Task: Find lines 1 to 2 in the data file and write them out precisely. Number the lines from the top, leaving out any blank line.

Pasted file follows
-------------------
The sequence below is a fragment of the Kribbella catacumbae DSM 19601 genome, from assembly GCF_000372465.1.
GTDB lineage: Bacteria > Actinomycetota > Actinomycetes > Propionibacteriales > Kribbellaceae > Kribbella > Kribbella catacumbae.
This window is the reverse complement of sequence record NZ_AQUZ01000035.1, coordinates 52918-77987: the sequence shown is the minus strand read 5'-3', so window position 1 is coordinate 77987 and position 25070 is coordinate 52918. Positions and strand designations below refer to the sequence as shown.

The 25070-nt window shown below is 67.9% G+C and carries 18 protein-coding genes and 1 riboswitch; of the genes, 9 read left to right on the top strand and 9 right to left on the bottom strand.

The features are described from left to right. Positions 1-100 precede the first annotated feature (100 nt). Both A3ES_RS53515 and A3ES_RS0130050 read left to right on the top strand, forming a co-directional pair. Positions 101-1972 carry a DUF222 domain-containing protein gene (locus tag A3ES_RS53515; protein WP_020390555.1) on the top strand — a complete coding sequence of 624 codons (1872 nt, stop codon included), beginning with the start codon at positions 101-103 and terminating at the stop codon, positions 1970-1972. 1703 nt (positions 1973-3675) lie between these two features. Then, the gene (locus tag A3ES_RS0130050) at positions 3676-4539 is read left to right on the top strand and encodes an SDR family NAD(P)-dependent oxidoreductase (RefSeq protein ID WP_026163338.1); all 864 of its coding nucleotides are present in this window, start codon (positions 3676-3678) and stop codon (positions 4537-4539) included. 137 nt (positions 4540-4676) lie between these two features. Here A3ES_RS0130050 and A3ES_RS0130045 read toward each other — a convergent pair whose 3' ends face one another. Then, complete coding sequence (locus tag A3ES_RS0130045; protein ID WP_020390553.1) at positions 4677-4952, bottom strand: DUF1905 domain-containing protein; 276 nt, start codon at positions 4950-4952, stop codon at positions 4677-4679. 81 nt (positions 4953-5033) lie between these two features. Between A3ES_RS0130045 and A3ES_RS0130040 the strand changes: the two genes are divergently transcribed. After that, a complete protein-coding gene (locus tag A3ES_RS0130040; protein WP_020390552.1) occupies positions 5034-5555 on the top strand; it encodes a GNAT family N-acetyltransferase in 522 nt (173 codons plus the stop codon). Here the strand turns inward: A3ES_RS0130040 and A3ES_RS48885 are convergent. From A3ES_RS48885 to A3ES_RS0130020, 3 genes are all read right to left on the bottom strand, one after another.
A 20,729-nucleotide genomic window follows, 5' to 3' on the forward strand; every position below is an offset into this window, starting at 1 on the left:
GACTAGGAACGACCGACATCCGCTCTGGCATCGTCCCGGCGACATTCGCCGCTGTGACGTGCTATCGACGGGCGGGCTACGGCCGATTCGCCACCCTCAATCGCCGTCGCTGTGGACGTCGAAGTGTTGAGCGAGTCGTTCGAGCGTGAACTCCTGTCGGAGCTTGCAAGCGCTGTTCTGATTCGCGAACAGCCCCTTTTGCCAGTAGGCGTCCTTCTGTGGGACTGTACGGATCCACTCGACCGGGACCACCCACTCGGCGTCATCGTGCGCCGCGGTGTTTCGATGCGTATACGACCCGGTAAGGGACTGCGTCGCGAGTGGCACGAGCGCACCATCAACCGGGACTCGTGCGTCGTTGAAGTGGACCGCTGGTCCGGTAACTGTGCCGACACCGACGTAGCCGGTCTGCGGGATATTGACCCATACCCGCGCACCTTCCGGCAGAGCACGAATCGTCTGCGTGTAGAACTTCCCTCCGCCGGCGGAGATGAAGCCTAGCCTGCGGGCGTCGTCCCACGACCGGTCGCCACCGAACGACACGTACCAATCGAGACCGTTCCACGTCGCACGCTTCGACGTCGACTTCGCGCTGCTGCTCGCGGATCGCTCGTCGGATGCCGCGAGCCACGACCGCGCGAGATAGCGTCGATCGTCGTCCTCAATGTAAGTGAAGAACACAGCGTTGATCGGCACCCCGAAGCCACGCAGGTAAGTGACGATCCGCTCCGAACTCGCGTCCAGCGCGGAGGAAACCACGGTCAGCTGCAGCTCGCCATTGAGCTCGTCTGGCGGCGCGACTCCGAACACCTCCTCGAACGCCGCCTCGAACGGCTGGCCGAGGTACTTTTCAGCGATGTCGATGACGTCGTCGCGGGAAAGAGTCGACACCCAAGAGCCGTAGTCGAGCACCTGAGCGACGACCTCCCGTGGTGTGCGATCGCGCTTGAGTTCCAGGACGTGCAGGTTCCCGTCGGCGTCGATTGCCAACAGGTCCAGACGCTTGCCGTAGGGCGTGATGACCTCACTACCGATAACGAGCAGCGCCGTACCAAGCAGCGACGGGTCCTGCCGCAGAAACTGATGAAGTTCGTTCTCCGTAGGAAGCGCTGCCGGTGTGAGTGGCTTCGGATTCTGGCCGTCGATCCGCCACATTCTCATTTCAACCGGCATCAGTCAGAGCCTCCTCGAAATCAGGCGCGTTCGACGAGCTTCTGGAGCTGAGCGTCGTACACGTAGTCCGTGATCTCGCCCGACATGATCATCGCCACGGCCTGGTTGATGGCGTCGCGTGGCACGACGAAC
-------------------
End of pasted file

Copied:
The sequence below is a fragment of the Kribbella catacumbae DSM 19601 genome, from assembly GCF_000372465.1.
GTDB lineage: Bacteria > Actinomycetota > Actinomycetes > Propionibacteriales > Kribbellaceae > Kribbella > Kribbella catacumbae.